Ignacio Jordán Claudio de Asso y del Río

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Statue of Jordán de Asso on the entrance of the old Faculty of Medicine of the University of Saragossa.

Ignacio Jordán Claudio de Asso y del Río (June 4, 1742 – May 21, 1814[1]) was a Spanish diplomat, naturalist, lawyer and historian. He sometimes used the pseudonym of Melchor de Azagra.[1]

Of noble birth,[1] he received an excellent education, studying Classical Greek and Latin in the college known as the Escuelas Pías of Zaragoza (1755) and philosophy under the Jesuits at the Real e Imperial Colegio de Nobles de Nuestra Señora y Santiago de Cordellas, located in Barcelona (1756).[1] He studied at the university at Cervera, where he graduated with a bachelor of arts in 1760 and at the University of Zaragoza, where he studied jurisprudence, graduating in 1764.[1]

He worked as a jurist from 1765 to 1776 and traveled for three years across Europe and from 1771 to 1775 he published in Madrid, collaboratively and also alone, a massive work on jurisprudence (Instituciones del Derecho Civil de Castilla, 1771; El Fuero Viejo de Castilla, 1771; El ordenamiento de leyes que D. Alfonso XI hizo en las cortes de Alcalá de Henares el año de mil trescientos y cuarenta y ocho, 1774).[1]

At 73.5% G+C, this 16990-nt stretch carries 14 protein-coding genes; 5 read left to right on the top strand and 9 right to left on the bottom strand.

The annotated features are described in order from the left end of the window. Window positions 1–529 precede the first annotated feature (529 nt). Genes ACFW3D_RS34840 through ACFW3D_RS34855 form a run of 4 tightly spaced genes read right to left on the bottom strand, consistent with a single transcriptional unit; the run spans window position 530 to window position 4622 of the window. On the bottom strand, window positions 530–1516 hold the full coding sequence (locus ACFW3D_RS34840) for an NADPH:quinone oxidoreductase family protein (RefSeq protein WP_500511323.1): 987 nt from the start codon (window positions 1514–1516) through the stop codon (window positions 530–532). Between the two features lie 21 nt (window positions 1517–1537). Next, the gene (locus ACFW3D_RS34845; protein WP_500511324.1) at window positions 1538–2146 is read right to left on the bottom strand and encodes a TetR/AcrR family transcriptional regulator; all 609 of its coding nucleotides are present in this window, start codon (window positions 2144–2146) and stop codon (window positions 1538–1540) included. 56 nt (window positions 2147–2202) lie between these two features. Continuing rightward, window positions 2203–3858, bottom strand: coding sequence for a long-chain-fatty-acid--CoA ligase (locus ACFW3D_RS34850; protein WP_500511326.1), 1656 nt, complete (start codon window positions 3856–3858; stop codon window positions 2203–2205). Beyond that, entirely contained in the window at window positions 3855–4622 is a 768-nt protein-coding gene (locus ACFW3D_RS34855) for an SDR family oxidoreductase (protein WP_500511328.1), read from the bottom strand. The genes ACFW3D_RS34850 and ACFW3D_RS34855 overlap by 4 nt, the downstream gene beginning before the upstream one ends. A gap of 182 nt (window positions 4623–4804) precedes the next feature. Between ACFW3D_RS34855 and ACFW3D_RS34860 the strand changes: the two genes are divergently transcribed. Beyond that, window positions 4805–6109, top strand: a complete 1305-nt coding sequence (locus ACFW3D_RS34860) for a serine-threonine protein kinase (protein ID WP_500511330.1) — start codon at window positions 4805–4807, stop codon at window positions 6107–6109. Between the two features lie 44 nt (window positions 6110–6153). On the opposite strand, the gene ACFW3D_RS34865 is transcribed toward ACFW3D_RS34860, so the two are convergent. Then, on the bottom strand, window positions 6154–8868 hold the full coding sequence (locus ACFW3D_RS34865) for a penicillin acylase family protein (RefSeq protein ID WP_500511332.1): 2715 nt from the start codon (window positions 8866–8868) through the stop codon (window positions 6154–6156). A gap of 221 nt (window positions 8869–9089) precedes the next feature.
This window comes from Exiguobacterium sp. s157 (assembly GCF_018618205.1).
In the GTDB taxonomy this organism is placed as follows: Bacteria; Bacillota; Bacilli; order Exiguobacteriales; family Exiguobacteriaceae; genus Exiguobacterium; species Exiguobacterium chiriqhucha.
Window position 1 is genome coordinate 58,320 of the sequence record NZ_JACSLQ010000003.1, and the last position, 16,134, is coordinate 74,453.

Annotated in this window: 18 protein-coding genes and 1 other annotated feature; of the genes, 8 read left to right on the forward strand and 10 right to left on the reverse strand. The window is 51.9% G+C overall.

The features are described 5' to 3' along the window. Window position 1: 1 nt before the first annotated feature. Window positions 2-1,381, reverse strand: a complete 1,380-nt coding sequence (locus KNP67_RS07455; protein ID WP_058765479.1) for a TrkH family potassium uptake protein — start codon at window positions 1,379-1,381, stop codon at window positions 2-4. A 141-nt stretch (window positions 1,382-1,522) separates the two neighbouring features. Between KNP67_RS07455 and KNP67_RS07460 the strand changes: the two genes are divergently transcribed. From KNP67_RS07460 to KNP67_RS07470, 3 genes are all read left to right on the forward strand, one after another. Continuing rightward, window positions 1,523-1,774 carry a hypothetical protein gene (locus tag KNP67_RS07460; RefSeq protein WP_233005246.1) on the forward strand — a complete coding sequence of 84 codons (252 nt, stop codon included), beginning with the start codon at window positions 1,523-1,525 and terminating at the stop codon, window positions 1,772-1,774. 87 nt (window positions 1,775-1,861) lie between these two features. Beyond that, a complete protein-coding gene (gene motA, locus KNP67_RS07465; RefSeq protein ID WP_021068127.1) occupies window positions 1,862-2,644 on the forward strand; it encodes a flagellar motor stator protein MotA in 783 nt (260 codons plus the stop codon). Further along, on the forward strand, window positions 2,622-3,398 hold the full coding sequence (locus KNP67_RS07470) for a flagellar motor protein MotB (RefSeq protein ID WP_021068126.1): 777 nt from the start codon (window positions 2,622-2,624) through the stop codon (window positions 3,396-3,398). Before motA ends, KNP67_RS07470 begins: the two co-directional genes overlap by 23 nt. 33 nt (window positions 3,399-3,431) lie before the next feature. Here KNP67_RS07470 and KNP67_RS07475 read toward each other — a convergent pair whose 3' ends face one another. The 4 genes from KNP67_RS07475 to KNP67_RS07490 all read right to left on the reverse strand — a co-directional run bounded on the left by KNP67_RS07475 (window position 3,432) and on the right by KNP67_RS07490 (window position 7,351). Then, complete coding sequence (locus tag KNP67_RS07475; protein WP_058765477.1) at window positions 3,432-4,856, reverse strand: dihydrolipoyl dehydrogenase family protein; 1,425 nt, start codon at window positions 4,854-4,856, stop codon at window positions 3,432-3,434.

In 1776, he began work as a diplomat and served as consul at Dunkirk (1776), consul general at Amsterdam (1776–1787) and consul at Bordeaux (1787–1791).[1] While a diplomat, he concerned himself with scientific and economic matters, and published in Amsterdam works on the botany, zoology, and mineralogy of Aragon (Synopsis estirpium indigenarum Aragoniae, 1779; Mantissa stirpium indigenarum Aragoniae, 1781; Introductio in oryctographiam, et zoologiam Aragoniae, 1784; Enumeratio stirpium in Aragonia noviter detectarum, 1784).[1] He described for the first time the fish Argyrosomus regius and Salaria fluviatilis.

He also translated and published the work of various Aragonese writers and poets of the medieval and early modern periods (Bibliotheca Arabico-Aragonensis, 1782; Joannis Sobrarii, Carmina, 1783; Clariorum Aragonensium monumenta in lucem prolata, 1786; Poesías Selectas de Martín Miguel Navarro Canónigo de Tarazona, 1781; Aganipe de los Cisnes Aragoneses Celebrados en el clarín de la fama, 1781).[1]

Afterward, he served as chair of Chemistry and Botany of the Real Sociedad Económica Aragonesa (1797–1802) and published various works on agriculture, botany, natural science, and literature.[1]

During the first and second sieges of Zaragoza, he served as legal advisor to José Rebolledo de Palafox, 1st Duke of Saragossa, and assisted the Spanish resistance against Napoleon by contributing journalistic pieces to the Gazeta extraordinaria de Zaragoza.[1]

After the fall of Zaragoza, he fled to Murviedro and then to Palma de Mallorca. After the end of the French occupation, he was named regidor of Zaragoza in January 1814, but was too old and infirm to occupy the post. He died three months later.[1]

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